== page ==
The innate and adaptive immune systems play a fundamental role in combating microbial pathogens, as well as in targeting tumor cells. A critical component is presentation of foreign and self antigens for immune surveillance by the MHC family of cell surface glycoproteins. This proposal aims to characterize antigen loading and presentation by MHC and MHC-like molecules primarily through three-dimensional structure determination using x-ray crystallography. Our focus will be to elucidate: 1) Structural basis of lipid antigen presentation by the CD1 family to T cells through structure determination of CD1/antigen and CD1/TCR complexes. 2) Structural mechanism of antigen loading onto MHC class I by the membrane-bound peptide loading complex (PLC). A combined structural and biochemical approach using primarily high resolution x-ray crystallography will be used to characterize separate components and complexes of the peptide loading complex to identify important interactions within the PLC. These studies will provide structural models and functional insights into the exciting field of antigen loading, presentation, and restriction that will be useful in the design of novel therapeutics to combat microbial pathogens and cancer.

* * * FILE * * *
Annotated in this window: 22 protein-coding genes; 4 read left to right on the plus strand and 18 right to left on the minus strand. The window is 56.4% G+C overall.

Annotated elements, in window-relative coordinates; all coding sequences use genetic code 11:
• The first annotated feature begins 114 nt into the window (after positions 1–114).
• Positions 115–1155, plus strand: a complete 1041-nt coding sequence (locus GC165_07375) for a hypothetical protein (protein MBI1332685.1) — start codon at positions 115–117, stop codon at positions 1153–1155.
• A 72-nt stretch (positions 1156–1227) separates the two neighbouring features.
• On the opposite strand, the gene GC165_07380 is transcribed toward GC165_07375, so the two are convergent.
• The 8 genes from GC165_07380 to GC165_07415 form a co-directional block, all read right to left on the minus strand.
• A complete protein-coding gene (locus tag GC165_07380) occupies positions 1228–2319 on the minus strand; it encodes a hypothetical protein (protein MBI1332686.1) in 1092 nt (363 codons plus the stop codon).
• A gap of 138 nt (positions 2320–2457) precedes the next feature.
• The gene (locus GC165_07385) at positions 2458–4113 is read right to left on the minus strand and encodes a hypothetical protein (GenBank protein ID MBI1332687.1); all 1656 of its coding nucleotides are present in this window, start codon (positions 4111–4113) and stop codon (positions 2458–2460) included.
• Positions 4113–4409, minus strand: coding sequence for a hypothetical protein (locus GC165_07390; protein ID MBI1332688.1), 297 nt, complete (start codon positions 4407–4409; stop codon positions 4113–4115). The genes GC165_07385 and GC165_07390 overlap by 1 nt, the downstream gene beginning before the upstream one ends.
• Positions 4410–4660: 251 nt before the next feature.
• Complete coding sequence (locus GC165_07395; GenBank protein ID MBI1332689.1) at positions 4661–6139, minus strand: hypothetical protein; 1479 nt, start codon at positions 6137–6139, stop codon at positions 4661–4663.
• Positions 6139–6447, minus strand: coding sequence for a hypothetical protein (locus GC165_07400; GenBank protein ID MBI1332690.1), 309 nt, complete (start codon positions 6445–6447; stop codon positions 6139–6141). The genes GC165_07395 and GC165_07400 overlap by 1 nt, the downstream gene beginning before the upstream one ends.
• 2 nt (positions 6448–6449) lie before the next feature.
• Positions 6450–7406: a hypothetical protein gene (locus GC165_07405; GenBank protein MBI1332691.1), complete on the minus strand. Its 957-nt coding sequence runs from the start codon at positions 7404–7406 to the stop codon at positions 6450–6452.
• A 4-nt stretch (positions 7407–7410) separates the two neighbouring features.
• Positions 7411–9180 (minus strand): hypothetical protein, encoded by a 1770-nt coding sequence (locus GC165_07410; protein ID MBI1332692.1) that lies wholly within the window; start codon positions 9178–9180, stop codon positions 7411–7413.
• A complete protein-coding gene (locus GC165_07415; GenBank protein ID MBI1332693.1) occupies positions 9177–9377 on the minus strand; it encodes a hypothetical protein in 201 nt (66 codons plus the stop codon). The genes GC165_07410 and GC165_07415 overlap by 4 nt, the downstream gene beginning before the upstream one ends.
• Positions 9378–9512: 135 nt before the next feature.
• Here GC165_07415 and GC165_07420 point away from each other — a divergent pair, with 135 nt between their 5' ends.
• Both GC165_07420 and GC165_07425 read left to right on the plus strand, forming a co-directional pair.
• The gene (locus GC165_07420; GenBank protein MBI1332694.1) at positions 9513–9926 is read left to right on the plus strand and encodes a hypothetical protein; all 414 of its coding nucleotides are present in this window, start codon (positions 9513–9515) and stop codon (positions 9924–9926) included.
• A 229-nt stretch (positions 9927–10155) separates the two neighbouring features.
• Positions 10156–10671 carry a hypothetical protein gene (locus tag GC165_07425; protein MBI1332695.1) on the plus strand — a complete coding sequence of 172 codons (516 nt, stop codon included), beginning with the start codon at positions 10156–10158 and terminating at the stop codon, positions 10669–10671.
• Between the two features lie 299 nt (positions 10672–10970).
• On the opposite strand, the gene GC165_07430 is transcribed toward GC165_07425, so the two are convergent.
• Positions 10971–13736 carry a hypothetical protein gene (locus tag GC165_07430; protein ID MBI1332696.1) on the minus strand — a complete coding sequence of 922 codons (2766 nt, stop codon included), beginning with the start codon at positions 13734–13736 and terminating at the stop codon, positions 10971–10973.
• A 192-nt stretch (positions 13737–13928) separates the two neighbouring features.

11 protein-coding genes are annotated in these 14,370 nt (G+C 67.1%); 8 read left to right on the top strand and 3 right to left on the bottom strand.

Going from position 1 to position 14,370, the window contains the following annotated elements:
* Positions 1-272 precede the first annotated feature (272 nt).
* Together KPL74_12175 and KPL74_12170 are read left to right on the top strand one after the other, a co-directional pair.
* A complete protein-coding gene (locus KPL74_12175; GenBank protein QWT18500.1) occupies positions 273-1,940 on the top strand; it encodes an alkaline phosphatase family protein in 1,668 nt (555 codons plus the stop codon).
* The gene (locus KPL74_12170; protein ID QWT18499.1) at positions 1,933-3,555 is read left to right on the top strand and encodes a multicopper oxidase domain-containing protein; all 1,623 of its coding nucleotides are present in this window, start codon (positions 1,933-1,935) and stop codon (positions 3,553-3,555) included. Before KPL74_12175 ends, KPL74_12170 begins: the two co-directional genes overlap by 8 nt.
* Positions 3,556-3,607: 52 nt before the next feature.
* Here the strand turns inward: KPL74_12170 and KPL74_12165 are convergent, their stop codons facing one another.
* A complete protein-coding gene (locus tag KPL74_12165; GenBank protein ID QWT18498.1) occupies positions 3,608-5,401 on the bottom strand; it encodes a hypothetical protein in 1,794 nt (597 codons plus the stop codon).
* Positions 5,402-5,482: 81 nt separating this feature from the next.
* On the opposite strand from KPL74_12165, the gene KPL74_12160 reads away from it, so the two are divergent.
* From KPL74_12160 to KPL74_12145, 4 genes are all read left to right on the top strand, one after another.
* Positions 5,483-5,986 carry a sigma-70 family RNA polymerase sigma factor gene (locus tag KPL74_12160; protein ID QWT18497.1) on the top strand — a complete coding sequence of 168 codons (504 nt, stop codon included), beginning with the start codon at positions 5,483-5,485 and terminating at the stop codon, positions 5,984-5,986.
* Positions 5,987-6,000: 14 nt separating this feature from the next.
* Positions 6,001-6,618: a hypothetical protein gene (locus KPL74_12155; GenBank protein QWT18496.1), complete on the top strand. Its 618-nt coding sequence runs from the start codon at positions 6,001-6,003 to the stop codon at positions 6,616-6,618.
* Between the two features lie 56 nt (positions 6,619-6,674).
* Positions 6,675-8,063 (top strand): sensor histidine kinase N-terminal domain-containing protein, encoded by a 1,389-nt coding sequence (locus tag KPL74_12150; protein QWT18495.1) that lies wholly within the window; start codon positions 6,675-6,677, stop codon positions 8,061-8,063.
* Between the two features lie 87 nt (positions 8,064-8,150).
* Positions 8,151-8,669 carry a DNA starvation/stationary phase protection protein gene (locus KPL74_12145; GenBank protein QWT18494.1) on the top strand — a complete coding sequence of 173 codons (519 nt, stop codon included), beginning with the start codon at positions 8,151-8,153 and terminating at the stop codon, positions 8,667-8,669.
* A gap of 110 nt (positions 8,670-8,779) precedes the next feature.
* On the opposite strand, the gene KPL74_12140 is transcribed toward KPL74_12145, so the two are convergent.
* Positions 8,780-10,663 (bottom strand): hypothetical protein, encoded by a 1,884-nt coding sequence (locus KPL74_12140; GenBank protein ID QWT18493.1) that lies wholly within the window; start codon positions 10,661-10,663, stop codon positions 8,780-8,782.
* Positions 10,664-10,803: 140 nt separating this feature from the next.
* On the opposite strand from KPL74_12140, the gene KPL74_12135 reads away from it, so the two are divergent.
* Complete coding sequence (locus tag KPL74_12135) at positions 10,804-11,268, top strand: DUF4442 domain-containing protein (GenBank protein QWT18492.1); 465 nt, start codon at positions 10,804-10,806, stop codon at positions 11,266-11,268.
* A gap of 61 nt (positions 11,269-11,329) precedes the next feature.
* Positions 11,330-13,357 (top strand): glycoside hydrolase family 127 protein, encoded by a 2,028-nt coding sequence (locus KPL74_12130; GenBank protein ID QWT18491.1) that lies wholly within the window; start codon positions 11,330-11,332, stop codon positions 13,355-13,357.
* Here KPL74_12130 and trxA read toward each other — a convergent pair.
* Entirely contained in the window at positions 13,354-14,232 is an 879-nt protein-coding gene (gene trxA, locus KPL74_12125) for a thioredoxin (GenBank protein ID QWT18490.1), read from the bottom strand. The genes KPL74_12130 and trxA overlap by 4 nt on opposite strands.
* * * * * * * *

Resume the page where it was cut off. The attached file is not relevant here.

Public Health Relevance

MHC and MHC-like molecules in the immune system present antigens to T cells to enable detection and elimination of microbial pathogens, as well as tumor cells. We will investigate mechanisms of antigen presentation, loading and recognition using structural, biophysical and immunological methods. Such information can uncover strategies to combat and prevent microbial infections, fight certain cancers and aid in design of immunological therapeutics.

National Institute of Health (NIH)
National Cancer Institute (NCI)
Research Project (R01)
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Macromolecular Structure and Function C Study Section (MSFC)
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Knowlton, John R
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Scripps Research Institute
La Jolla
United States
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